Apply the same transformation stored in `remover` to the test set predictors. Note: You must transform both the training and test data sets before passing them to a classifier.

```newadulttest = transform(remover,adulttest, ... PredictorNames=predictors);```

Train the same type of ensemble classifier as `mdl`, but use the transformed predictor data. As before, predict the salary (class label) of the observations in the test set `adulttest`.

```rng("default") % For reproducibility newMdl = fitcensemble(newadultdata,"salary",Weights="fnlwgt", ... PredictorNames=predictors,Method="RUSBoost"); newLabels = predict(newMdl,newadulttest);```

Compare the disparate impact values for the predictions made by the original model (`mdl`) and the predictions made by the model trained with the transformed data (`newMdl`). For each group in the sensitive attribute, the disparate impact value is the proportion of predictions in that group with a positive class value (${p}_{g+}$) divided by the proportion of predictions in the reference group with a positive class value (${p}_{r+}$). An ideal classifier makes predictions where, for each group, ${p}_{g+}$ is close to ${p}_{r+}$ (that is, where the disparate impact value is close to 1).

Compute the disparate impact values for the `mdl` predictions and the `newMdl` predictions by using `fairnessMetrics`. Include the observation weights. You can use the `report` object function to display bias metrics, such as disparate impact, that are stored in the `evaluator` object.

```evaluator = fairnessMetrics(adulttest,"salary", ... SensitiveAttributeNames="race",Predictions=[labels,newLabels], ... Weights="fnlwgt",ModelNames=["Original Model","New Model"]); evaluator.PositiveClass```
```ans = categorical >50K ```
`evaluator.ReferenceGroup`
```ans = 'White' ```
`report(evaluator,BiasMetrics="DisparateImpact")`
```ans=5×5 table Metrics SensitiveAttributeNames Groups Original Model New Model _______________ _______________________ __________________ ______________ _________ DisparateImpact race Amer-Indian-Eskimo 0.41702 0.92804 DisparateImpact race Asian-Pac-Islander 1.719 0.9697 DisparateImpact race Black 0.60571 0.66629 DisparateImpact race Other 0.66958 0.86039 DisparateImpact race White 1 1 ```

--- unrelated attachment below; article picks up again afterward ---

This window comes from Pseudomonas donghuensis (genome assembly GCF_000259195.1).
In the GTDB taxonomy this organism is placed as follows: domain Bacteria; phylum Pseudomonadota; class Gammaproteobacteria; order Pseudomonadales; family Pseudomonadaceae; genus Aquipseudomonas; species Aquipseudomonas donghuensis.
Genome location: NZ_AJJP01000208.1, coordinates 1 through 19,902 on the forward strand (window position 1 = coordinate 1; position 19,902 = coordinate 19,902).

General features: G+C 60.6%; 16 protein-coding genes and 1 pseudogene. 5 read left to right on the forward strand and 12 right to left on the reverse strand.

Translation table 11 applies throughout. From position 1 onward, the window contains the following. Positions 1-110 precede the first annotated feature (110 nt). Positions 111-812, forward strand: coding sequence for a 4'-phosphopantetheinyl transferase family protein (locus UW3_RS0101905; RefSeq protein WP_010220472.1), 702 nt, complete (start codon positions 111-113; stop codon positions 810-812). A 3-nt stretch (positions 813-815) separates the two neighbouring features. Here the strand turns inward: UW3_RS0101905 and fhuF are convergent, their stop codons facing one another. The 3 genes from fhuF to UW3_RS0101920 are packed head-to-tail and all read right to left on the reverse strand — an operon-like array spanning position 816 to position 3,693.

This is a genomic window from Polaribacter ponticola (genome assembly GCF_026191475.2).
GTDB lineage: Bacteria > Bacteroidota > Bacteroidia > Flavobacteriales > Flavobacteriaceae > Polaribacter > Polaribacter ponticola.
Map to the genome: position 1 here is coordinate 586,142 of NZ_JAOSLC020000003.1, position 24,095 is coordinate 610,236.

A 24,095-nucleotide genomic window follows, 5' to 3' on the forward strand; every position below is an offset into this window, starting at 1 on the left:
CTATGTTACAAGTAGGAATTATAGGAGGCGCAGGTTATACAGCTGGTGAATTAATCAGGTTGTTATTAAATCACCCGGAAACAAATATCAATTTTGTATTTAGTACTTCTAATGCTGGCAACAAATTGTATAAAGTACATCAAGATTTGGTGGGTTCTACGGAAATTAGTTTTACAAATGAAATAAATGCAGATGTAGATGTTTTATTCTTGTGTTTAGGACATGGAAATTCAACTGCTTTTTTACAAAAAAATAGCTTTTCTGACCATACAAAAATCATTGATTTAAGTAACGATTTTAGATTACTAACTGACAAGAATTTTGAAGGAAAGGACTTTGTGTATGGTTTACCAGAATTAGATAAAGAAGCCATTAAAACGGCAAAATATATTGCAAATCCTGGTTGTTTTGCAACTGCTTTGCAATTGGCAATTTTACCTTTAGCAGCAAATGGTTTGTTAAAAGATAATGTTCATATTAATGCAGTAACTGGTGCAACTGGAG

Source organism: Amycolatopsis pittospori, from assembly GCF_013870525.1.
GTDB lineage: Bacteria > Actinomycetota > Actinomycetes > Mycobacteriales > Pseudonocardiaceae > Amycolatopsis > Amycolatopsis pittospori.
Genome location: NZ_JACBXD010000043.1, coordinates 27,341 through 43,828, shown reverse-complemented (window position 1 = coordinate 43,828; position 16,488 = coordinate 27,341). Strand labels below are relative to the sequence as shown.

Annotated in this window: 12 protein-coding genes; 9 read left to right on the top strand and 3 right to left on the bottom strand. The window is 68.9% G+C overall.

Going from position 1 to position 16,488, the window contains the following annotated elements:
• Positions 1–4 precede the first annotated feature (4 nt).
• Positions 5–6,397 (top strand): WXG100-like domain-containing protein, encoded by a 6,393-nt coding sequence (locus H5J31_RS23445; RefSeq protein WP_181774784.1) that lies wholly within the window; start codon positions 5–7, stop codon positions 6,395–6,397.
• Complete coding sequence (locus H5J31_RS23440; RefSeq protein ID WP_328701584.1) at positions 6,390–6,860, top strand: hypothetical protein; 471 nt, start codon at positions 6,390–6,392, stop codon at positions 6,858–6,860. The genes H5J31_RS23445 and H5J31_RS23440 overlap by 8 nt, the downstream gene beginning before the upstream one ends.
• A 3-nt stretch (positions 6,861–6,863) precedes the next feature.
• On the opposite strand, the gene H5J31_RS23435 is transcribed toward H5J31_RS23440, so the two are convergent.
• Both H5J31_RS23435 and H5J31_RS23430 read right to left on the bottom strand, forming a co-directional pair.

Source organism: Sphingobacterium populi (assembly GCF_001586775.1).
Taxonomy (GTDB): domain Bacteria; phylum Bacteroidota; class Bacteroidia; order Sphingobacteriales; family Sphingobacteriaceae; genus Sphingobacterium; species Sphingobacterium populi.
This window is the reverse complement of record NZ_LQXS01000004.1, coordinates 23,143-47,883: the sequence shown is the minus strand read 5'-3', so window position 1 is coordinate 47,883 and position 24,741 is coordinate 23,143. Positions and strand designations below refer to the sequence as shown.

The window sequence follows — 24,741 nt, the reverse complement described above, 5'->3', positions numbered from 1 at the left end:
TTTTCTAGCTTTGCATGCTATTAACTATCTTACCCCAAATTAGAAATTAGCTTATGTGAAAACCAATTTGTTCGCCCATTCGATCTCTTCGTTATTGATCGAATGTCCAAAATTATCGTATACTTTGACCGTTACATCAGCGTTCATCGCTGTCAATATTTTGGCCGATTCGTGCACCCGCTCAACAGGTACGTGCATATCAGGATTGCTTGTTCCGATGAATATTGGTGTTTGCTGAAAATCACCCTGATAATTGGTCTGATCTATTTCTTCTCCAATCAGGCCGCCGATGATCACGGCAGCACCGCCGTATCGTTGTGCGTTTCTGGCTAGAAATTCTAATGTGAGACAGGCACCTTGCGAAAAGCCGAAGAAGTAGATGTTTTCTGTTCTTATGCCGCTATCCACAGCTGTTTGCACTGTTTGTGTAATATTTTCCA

For the `mdl` predictions, several of the disparate impact values are below the industry standard of 0.8, and one value is above 1.25. These values indicate bias in the predictions with respect to the positive class `>50K` and the sensitive attribute `race`.

The disparate impact values for the `newMdl` predictions are closer to 1 than the disparate impact values for the `mdl` predictions. One value is still below 0.8.

Visually compare the disparate impact values by using the bar graph returned by the `plot` object function.

`plot(evaluator,"DisparateImpact")`

The `disparateImpactRemover` function seems to have improved the model predictions on the test set with respect to the disparate impact metric.

Check whether the transformed predictors negatively affect the accuracy of the model predictions. Compute the accuracy of the test set predictions for the two models `mdl` and `newMdl`.

`accuracy = 1-loss(mdl,adulttest,"salary")`
```accuracy = 0.8024 ```
`newAccuracy = 1-loss(newMdl,newadulttest,"salary")`
```newAccuracy = 0.7955 ```

The model trained using the transformed predictors (`newMdl`) achieves similar test set accuracy compared to the model trained with the original predictors (`mdl`).

Specify the extent of the transformation of the continuous numeric predictors with respect to a sensitive attribute. Use the `RepairFraction` name-value argument of the `disparateImpactRemover` function.

Load the `patients` data set, which contains medical information for 100 patients. Convert the `Gender` and `Smoker` variables to categorical variables. Specify the descriptive category names `Smoker` and `Nonsmoker` rather than `1` and `0`.

```load patients Gender = categorical(Gender); Smoker = categorical(Smoker,logical([1 0]), ... ["Smoker","Nonsmoker"]);```

Create a matrix containing the continuous predictors `Diastolic` and `Systolic`.

`X = [Diastolic,Systolic];`

Find the observations in the two groups of the sensitive attribute `Gender`.

```femaleIdx = Gender=="Female"; maleIdx = Gender=="Male"; femaleX = X(femaleIdx,:); maleX = X(maleIdx,:);```

Transform the `Diastolic` and `Systolic` predictors in `X` by using the `Gender` sensitive attribute. Specify a repair fraction of 0.5. Note that a value of 1 indicates a full transformation, and a value of 0 indicates no transformation.

```[remover,newX50] = disparateImpactRemover(X,Gender, ... RepairFraction=0.5); femaleNewX50 = newX50(femaleIdx,:); maleNewX50 = newX50(maleIdx,:);```

Fully transform the predictor variables by using the `transform` object function of the `remover` object.

```newX100 = transform(remover,X,Gender,RepairFraction=1); femaleNewX100 = newX100(femaleIdx,:); maleNewX100 = newX100(maleIdx,:);```